A robotic troubleshooter could help increase life span of satellite missions

Refuelling robot arrives at ISS

An experimental robot testing concepts for refuelling and possible mending of satellites in orbit has started its mission at the International Space Station.

Called VIPIR, for Visual Inspection Poseable Invertebrate Robot, the smart machine developed by Nasa is already the second generation of refuelling test robots designed to help prolong the life expectancy of spacecraft. It will continue with the work started by Canadian robot Dextre in 2012, testing further concepts and tools.

“The common thread is building up NASA’s collection of enabling satellite-servicing capabilities,” said Benjamin Reed, deputy project manager of the Satellite Servicing Capabilities Office. “Every capability translates into another option a satellite owner could potentially choose to keep his or her satellite operating longer and performing optimally.”

Equipped with three advanced cameras, VIPIR will be tested in scenarios simulating unexpected accidents that could happen during servicing missions.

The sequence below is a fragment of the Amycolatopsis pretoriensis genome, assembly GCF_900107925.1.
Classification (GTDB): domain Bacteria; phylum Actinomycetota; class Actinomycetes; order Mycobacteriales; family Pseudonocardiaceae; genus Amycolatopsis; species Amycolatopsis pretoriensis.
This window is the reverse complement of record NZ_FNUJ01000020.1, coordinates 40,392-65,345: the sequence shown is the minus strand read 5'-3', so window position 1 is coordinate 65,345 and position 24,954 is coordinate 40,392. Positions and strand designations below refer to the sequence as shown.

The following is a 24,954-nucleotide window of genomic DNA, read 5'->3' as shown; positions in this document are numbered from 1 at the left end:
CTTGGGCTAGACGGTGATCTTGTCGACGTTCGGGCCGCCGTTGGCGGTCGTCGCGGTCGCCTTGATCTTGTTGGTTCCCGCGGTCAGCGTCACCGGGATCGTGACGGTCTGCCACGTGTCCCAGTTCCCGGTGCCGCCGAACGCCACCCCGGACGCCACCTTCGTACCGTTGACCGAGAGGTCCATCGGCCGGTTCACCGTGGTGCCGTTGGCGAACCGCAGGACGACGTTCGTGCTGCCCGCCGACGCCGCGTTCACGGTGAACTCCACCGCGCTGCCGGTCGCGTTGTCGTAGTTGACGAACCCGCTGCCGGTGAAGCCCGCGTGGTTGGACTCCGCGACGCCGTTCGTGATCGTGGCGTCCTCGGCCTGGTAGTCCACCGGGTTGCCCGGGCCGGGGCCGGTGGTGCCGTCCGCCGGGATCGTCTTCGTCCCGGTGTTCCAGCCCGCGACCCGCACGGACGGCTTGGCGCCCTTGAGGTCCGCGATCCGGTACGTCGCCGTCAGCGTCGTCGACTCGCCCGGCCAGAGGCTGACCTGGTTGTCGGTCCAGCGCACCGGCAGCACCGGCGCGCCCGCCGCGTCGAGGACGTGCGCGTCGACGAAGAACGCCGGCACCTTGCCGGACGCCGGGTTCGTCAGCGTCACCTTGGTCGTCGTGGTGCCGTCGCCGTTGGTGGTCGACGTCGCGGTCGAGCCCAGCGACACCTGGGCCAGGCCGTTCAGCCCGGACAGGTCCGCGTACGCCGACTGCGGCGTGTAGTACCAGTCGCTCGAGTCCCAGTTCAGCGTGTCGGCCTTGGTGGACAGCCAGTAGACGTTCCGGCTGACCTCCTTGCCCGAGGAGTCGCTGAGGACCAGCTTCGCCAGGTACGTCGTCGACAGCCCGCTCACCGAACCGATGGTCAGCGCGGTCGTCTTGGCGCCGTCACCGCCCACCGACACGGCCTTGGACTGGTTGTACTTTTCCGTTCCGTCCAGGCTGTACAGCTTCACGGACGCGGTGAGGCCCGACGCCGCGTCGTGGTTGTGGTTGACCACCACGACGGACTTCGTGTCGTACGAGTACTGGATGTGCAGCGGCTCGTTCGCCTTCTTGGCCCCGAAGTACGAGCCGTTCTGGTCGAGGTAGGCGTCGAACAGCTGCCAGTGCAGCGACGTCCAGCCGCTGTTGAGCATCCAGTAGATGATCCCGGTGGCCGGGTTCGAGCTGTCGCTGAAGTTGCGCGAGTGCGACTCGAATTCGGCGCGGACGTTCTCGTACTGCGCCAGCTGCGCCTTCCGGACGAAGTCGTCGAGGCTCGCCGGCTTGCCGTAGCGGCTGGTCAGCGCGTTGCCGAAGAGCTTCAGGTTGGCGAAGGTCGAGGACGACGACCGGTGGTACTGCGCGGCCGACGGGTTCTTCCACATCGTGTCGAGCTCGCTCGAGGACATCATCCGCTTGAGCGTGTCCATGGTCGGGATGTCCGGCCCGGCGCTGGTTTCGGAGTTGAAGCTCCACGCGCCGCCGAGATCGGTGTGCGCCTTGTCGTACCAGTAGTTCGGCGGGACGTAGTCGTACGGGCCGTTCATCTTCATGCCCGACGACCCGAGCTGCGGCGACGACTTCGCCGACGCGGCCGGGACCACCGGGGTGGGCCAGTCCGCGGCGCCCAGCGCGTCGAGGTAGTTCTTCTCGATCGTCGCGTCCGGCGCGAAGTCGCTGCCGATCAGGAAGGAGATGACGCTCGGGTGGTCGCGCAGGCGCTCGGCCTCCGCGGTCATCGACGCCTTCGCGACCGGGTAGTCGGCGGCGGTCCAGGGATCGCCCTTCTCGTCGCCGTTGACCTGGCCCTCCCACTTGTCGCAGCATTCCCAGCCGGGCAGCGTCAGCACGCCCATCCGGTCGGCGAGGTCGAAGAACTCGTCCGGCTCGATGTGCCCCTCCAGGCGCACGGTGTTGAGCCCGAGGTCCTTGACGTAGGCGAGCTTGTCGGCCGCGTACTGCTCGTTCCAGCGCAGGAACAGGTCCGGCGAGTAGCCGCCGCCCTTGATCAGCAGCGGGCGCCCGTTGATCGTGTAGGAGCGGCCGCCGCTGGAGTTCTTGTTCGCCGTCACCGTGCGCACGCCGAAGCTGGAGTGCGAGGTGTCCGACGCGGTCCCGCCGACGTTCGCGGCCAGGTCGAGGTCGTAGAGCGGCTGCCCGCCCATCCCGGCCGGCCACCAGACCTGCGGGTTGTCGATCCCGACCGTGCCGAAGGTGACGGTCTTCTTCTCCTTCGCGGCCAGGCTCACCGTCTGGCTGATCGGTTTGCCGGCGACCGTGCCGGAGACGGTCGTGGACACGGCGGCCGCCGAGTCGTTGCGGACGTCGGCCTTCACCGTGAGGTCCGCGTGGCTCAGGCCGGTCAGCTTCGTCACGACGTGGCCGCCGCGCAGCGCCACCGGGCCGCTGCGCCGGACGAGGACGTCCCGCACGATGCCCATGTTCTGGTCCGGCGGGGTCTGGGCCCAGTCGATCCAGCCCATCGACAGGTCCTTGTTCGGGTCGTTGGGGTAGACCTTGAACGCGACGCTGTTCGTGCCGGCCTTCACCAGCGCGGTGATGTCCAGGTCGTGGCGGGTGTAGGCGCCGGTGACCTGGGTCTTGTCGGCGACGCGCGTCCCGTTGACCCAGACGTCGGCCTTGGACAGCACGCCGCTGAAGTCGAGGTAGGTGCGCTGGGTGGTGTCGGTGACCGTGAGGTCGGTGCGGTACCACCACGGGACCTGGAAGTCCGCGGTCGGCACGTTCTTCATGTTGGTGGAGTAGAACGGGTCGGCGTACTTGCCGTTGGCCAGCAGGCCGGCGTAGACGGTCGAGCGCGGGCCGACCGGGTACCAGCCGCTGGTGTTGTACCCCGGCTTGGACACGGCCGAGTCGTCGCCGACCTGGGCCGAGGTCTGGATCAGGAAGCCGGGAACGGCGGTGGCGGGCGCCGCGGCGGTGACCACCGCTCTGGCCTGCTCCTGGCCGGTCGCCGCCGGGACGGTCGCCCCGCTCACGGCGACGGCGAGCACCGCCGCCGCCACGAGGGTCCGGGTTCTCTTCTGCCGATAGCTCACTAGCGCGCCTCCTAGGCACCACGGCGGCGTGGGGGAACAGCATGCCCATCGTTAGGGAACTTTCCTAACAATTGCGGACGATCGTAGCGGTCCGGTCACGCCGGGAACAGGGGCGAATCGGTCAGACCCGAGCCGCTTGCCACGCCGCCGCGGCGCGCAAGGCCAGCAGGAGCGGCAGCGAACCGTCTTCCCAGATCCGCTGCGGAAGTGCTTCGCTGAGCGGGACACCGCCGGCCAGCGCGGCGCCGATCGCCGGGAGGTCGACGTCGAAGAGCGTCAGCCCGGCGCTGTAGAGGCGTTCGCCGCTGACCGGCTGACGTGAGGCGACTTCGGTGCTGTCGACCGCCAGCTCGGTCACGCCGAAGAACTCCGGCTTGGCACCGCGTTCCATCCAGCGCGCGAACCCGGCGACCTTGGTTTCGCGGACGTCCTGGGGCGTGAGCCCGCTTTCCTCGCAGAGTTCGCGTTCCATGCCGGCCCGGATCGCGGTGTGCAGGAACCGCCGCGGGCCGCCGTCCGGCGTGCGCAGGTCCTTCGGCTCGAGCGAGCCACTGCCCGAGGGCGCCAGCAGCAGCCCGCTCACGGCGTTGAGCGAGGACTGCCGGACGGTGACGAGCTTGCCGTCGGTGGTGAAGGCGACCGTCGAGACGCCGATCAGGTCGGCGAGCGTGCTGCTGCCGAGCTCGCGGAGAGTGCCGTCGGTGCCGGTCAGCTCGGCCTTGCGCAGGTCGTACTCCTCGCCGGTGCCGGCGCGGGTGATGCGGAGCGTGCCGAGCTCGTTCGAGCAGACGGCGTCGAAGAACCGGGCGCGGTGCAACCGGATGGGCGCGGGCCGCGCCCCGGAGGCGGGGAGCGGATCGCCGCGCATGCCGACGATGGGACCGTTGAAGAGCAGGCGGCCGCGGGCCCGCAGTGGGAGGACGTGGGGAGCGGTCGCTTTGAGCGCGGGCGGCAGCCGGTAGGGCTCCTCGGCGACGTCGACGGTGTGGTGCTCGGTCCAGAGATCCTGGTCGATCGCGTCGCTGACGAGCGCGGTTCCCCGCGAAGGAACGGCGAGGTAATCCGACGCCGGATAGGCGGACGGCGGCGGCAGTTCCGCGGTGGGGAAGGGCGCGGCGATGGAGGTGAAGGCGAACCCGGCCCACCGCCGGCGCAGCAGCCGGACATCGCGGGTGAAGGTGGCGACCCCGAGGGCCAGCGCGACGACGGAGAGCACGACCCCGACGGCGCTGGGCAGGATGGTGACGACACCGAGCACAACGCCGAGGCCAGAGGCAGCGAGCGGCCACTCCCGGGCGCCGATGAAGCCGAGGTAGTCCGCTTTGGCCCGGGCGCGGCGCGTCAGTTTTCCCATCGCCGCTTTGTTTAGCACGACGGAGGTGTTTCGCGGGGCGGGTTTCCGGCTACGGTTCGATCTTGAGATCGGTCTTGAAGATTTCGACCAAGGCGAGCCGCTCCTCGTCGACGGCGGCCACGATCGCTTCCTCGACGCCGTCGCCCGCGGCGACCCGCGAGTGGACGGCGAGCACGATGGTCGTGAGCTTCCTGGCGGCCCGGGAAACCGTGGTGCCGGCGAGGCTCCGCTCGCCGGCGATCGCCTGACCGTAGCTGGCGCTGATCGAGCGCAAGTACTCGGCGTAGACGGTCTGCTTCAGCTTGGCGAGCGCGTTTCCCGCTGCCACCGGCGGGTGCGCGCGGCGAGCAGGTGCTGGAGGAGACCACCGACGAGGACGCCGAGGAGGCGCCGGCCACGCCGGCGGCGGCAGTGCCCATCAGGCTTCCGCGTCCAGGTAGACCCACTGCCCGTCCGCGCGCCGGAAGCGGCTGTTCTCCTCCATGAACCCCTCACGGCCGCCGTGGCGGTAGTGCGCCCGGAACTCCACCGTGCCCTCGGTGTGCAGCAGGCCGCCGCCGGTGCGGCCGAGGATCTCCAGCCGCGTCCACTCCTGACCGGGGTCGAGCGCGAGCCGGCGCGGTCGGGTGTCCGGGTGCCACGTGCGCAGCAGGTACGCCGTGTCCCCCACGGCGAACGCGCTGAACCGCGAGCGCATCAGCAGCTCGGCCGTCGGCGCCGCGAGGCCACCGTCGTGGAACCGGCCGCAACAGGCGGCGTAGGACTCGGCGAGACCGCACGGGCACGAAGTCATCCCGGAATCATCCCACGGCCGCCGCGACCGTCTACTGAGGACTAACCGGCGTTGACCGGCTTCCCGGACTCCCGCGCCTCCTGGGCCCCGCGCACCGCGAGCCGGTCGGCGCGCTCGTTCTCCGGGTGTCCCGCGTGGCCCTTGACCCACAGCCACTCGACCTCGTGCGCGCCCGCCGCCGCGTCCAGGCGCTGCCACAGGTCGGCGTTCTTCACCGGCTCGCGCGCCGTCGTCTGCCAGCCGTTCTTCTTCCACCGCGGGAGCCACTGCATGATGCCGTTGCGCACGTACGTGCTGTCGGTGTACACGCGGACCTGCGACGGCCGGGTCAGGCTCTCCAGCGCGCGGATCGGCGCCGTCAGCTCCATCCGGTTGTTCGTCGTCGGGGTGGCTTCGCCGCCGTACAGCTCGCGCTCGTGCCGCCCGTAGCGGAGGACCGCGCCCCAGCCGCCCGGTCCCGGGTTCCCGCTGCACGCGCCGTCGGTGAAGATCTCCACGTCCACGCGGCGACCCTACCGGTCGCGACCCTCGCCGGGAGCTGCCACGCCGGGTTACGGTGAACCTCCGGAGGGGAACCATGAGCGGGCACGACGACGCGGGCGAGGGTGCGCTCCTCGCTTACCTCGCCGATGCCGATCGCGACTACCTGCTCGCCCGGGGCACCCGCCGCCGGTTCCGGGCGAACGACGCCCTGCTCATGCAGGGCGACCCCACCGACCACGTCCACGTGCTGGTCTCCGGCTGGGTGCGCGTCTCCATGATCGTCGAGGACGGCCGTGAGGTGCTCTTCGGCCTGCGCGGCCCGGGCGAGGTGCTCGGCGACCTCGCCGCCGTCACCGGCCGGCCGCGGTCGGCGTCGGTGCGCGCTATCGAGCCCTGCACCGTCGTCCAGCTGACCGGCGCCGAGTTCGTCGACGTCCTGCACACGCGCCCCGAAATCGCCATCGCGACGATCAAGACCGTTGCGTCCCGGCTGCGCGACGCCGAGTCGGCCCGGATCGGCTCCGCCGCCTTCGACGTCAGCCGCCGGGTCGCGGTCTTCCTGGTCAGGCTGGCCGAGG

One of the three VIPIR cameras is the smallest ever sent to space by Nasa. So far, such tiny cameras have only been used in medical applications. The camera, only 1.2mm in size is placed inside a 1m long flexible arm and could be controlled remotely from the Earth.

Offering a rather modest resolution, only 224 × 224 pixels, the camera is optimal for close range inspection, obtaining images from the distance of about two or three centimetres.

The robot’s second camera with an 8 to 24mm focus will add further information by providing details as small as half a millimetre. The third camera, with a 6mm focus, will serve as remote eyes for the technicians in the control centre on Earth, allowing them to control the robot’s instruments.

Nasa hopes to test the concept in real life conditions by 2020.

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